Graham Southorn, Bath

Thing is, companies can only be as green as their suppliers of their IT kit and the limits of technologies out there such as virtualisation. Granted CPU chips have become a lot 'greener' in the last few years, but multiple hard drives spinning 24/7 at 7200-15000 rpm draws a lot of power and until someone figures out a way to store that data effectively, I'm afraid data centres are going to suck a lot of power... although not as much collectively as home computers I might add...
Dave Waters, Bristol, UK

Chris from Reading is simplifying things when he says more computing power uses more electricity. We know that in our organisation that if we replaced our blade servers with more modern blades, we would have more powerful processors. We would also save 1 kilowatt (an electric bar fire) per chassis in electric consumption plus the additional cooling that would not be required. Despite these benefits, getting the capital to purchase the replacements can still be difficult.
Scott Andrews, Colwyn Bay, United Kingdom

So by which magical technological panacea can one save on emissions from a data center whilst coping with an increasing demand in processing power, driven by the consumers themselves? Let us take the case of the Northern Rock online failure, on one hand we see an article on the BBC site suggesting the company should have more resources on standby ready to kick in at a moments notice to pick up the demand, whilst on the other hand we have this article criticising an increase in computing power. Whilst companies are taking steps to reduce the number of servers in data centres by use of virtualization technologies , required redundancy will still entail a high power/cooling over head for the time being.
Rob, Redhill, Surrey

Last week the European Court confirmed a 497 million euro fine against Microsoft for abuse of monopoly. One of the ways in which they have abused their monopoly has been to create a climate in which people have a choice of either having to upgrade their computers more frequently than is necessary or being unable to exchange files with anybody else. In my view these newer, faster computers have all sorts of gimmicks that add very little to their usability, but add lots to Bill Gates' pocket and also cause caused umpteen otherwise serviceable computers to be loaded into landfill sites. Shame on George Bush for having dropped the United States case again Microsoft during the early years of his presidency.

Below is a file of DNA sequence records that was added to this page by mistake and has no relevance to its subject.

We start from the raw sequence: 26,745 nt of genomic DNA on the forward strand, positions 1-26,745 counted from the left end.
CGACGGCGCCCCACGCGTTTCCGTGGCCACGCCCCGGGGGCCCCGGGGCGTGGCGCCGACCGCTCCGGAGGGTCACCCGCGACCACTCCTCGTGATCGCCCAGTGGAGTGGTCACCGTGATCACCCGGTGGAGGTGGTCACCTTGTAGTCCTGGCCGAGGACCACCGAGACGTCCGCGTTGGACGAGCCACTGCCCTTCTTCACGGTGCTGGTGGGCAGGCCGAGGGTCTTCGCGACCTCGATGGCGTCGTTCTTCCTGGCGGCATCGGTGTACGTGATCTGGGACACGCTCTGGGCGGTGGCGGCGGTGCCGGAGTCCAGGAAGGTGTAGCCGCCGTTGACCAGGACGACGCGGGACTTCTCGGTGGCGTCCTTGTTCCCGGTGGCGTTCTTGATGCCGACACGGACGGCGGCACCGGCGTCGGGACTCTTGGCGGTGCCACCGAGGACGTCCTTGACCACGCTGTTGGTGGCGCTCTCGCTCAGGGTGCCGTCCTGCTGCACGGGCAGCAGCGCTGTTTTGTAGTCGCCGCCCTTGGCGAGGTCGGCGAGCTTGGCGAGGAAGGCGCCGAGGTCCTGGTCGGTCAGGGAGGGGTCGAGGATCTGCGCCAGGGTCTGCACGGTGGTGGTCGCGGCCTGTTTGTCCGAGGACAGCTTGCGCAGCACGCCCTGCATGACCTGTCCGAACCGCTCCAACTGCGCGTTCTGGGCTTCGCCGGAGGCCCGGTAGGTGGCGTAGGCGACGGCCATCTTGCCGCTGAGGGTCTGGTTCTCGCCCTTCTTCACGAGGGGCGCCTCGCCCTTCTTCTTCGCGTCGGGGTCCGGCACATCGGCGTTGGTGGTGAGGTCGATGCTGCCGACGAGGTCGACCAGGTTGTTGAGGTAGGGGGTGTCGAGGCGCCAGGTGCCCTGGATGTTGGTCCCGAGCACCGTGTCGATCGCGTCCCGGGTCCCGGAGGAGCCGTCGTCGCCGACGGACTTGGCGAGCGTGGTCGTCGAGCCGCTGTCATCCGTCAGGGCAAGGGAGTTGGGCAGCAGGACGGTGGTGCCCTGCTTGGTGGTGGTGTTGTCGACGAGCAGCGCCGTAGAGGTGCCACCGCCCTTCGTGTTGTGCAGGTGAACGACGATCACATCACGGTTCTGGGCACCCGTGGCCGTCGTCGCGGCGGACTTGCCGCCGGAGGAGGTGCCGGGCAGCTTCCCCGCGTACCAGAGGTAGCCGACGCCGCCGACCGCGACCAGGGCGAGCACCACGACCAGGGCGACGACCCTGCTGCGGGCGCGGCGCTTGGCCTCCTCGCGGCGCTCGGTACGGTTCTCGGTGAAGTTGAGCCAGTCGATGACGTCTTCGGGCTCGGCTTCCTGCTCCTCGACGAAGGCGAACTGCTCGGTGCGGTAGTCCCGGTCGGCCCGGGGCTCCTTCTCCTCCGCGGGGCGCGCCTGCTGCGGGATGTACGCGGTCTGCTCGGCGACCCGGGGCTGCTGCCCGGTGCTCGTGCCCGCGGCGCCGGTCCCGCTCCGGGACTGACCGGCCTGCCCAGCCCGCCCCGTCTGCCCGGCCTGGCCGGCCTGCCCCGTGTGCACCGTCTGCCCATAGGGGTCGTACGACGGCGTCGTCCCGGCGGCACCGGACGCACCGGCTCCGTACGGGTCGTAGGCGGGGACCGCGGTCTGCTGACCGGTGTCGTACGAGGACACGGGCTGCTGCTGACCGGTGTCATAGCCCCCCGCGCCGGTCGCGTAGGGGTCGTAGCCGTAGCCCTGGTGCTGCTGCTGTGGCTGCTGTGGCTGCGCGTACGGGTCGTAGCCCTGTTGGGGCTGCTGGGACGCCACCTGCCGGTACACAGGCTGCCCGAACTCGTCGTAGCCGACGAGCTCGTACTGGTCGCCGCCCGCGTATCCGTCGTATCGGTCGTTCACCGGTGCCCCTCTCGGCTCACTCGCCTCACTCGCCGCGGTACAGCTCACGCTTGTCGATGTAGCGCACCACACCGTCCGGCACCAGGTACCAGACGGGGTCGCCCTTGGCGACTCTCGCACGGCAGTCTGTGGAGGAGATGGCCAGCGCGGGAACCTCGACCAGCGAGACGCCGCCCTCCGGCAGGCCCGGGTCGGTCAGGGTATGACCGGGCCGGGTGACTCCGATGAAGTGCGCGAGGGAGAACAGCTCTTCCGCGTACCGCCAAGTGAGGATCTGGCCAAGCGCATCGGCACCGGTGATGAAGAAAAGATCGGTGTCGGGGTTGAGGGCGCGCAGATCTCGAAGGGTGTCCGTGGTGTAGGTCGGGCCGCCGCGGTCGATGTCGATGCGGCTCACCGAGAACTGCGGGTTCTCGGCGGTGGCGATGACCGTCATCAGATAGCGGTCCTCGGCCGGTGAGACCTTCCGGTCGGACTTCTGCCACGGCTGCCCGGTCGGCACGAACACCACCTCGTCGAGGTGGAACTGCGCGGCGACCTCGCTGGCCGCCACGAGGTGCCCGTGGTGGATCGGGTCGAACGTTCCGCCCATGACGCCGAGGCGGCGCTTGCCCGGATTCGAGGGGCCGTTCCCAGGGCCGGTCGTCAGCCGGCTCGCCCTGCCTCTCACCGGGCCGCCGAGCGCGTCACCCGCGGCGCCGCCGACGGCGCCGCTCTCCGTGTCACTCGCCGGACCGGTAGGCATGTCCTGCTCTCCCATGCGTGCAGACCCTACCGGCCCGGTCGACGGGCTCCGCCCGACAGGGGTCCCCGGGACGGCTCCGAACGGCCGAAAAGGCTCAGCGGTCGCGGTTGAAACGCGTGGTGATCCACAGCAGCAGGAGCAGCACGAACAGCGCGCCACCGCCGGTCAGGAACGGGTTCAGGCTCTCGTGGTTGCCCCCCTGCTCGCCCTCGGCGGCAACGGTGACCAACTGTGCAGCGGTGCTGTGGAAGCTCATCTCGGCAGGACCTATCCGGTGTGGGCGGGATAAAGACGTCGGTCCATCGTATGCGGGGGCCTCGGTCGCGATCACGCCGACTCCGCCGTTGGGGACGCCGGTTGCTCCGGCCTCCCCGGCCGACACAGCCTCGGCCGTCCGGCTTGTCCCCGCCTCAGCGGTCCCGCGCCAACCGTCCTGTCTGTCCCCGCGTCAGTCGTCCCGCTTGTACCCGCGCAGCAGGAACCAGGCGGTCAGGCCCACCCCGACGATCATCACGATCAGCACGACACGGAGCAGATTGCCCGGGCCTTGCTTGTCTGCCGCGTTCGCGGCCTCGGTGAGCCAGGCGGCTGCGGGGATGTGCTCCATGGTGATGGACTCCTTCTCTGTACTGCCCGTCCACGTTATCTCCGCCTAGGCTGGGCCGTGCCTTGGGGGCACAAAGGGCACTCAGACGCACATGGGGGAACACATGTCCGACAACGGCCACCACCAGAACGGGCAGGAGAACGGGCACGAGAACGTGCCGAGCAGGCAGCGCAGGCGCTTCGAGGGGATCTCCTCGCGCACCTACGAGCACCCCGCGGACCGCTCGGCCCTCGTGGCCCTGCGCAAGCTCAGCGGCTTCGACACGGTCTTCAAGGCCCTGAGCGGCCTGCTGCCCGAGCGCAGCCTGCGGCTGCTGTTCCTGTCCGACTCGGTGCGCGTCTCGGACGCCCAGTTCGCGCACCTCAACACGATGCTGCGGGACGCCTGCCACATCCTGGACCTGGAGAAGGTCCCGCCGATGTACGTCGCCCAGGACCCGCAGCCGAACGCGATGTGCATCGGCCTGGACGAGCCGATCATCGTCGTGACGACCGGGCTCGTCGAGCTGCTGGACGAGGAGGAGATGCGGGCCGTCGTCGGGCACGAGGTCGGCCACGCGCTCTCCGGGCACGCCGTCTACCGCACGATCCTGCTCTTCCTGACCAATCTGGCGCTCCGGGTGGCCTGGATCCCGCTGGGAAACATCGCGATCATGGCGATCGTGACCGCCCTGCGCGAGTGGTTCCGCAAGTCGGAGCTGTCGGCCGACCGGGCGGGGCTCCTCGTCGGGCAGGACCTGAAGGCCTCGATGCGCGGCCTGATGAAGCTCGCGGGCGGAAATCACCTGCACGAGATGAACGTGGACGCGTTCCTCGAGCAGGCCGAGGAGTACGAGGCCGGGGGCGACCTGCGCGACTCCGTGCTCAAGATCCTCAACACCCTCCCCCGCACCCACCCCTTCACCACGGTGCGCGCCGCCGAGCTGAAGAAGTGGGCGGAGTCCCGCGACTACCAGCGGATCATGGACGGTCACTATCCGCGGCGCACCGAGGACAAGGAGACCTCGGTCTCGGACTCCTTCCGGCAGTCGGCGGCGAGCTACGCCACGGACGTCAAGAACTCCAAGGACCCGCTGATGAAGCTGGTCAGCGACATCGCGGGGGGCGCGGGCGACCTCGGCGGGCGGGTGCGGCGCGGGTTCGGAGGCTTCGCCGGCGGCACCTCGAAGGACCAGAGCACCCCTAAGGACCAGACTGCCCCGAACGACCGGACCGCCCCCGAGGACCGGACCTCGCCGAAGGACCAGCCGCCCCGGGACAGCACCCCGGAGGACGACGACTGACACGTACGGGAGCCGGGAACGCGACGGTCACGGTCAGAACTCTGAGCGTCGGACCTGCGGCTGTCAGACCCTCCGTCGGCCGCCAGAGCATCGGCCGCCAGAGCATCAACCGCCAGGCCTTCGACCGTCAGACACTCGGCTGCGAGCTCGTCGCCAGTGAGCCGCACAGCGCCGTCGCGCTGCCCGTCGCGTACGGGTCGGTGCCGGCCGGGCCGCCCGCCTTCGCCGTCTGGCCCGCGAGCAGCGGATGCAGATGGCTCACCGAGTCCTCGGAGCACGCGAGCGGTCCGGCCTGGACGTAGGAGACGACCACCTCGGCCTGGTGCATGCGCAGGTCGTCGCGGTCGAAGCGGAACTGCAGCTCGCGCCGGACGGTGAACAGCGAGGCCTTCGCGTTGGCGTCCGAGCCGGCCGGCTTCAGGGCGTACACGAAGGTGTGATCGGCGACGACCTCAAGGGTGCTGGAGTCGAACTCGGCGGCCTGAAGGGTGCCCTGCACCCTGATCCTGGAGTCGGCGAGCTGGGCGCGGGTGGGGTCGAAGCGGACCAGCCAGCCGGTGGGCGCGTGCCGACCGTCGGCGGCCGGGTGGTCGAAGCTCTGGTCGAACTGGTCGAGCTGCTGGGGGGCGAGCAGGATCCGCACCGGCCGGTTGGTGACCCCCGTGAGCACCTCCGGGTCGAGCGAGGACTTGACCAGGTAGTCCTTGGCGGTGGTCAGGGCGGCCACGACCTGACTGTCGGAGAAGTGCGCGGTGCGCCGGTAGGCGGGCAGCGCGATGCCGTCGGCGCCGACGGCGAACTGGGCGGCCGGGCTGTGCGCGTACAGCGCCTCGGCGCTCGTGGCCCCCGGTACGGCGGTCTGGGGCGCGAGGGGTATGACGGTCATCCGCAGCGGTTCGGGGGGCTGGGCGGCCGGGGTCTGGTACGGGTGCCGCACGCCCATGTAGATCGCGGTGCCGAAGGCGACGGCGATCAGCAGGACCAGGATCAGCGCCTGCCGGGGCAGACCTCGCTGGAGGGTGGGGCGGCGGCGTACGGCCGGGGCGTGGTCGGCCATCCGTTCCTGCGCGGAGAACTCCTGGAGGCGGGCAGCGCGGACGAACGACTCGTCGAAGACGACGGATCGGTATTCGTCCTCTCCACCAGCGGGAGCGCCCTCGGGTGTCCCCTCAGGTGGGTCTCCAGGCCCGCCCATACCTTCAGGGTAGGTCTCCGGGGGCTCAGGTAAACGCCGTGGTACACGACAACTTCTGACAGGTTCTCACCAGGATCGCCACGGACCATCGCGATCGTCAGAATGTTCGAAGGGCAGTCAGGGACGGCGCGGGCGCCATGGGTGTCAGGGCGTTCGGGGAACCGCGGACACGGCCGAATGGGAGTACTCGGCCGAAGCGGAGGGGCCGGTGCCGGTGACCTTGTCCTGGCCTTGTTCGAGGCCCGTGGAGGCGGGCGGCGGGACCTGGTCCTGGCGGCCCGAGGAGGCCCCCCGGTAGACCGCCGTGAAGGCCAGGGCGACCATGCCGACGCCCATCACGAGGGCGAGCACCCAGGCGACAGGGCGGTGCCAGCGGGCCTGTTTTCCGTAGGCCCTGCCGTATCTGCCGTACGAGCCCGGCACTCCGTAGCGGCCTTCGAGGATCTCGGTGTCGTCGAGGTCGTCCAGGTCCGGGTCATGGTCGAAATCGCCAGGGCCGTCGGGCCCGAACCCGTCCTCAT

Martin Vlietstra, Fleet, United Kingdom

Very good. Why hasn't Steve Nunn made reference to any of these super new technologies which are going to reduce the power consumption of data centres? Is it because he doesn't understand what they are and assumes there must be some magic bullet out there, or is it simply because such things don't exist? Extra computing power costs more in both energy and cooling requirements. While technology becomes more power efficient, there is nothing which will drastically reduce the power requirement of a data centre.
Chris, Reading

This article present rather confused motivations for implementing the recommended actions - on the one hand, a simple economic argument is presented: saving electricity saves money; but this straightforward point is then muddled and clouded by talk of "companies' duty to behave responsibly". If it saves money, (i) why aren't companies doing it already? and (ii) why confused matters with the eco-warrier bit?
Tim, Oxford, Uk

The energy consumption of the computers is irrelevant; you run a business to make a profit, you use the profit to support more people; who in turn buy more stuff, and so in turn the business makes more money, and so it spirals upwards out of control. More, More More, and the only place that "more" can come from is ripping up the planet. We've had all the planet can cope with; we've run out of stuff and that's that. The whole problem is running the business to end up with more human activity than you started with. That is the real problem. Computer power is only a symptom - like blaming the drag of the rudder on the ship, when our real problem is the course set by the captain.
Steven Walker, Penzance UK